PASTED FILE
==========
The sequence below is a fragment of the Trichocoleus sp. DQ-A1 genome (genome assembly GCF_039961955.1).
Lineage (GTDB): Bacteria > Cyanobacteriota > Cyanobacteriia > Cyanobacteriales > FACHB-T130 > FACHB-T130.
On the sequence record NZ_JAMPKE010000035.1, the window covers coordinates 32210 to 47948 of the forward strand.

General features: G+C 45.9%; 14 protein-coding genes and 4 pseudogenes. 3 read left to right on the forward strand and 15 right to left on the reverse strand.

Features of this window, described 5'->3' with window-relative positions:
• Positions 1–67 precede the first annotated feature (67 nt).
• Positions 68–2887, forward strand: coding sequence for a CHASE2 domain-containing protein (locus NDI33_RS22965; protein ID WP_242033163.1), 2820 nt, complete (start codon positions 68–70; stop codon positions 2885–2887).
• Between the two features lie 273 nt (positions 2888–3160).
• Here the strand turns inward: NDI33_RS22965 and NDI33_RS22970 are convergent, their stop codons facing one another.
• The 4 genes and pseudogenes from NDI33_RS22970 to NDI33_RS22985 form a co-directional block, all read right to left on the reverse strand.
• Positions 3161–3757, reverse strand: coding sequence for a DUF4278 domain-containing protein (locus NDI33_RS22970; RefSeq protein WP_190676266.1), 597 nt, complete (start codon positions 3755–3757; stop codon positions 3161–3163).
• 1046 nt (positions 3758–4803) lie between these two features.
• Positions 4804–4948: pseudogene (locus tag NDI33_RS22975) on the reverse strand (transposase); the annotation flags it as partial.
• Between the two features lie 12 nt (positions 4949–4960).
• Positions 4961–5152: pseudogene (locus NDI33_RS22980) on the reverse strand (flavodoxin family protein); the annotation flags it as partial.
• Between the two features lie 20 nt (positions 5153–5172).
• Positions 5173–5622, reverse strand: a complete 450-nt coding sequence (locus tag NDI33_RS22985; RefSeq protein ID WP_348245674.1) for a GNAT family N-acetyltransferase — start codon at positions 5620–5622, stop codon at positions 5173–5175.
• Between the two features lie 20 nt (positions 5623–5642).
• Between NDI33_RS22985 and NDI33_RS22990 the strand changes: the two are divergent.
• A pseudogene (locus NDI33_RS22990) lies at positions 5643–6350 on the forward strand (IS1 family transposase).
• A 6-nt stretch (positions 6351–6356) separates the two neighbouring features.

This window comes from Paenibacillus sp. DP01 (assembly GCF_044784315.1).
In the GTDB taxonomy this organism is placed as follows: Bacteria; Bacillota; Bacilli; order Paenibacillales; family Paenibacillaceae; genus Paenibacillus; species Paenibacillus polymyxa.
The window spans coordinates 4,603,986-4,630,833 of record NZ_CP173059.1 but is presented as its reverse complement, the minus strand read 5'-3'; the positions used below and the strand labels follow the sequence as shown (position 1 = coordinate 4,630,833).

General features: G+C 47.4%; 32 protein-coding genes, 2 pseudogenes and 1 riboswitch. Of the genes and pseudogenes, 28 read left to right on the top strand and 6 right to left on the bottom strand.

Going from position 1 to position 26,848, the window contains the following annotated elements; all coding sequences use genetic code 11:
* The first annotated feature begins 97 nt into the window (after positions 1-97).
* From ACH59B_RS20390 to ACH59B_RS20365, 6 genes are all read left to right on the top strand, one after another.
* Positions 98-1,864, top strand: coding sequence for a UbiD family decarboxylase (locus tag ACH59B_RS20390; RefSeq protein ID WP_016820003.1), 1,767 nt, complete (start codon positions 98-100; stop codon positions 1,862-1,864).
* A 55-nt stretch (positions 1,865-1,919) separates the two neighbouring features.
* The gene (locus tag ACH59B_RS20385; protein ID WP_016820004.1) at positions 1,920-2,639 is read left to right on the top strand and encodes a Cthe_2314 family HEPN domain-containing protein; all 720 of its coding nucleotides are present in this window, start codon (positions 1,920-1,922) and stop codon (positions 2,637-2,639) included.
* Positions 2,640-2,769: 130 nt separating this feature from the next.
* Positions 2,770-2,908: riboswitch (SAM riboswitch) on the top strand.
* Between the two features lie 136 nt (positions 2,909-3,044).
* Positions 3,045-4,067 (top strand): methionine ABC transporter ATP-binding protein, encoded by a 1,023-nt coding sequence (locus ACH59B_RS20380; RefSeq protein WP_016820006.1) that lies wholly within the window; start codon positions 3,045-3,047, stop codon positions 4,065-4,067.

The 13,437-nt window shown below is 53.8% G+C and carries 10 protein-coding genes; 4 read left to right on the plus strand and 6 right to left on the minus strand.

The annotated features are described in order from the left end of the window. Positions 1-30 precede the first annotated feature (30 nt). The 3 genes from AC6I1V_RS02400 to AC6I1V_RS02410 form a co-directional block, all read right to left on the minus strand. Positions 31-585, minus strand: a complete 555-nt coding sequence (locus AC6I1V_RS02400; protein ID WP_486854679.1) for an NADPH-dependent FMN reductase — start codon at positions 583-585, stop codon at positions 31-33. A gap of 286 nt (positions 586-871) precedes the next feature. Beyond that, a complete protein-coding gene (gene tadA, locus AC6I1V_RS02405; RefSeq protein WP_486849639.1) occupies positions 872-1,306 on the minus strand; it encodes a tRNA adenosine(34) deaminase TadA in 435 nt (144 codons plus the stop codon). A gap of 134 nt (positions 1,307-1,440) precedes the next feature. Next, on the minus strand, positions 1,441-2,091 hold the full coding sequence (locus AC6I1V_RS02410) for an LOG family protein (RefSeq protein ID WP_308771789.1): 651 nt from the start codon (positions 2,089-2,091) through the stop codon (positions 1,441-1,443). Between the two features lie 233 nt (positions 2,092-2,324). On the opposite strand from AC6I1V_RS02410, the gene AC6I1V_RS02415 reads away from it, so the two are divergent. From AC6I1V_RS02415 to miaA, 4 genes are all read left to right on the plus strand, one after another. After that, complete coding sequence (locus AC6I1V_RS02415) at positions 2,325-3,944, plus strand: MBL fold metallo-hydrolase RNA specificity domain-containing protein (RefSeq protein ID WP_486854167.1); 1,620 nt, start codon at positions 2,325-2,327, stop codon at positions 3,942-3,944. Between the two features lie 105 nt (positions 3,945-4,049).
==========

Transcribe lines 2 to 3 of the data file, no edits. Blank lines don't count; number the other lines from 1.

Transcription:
Lineage (GTDB): Bacteria > Cyanobacteriota > Cyanobacteriia > Cyanobacteriales > FACHB-T130 > FACHB-T130.
On the sequence record NZ_JAMPKE010000035.1, the window covers coordinates 32210 to 47948 of the forward strand.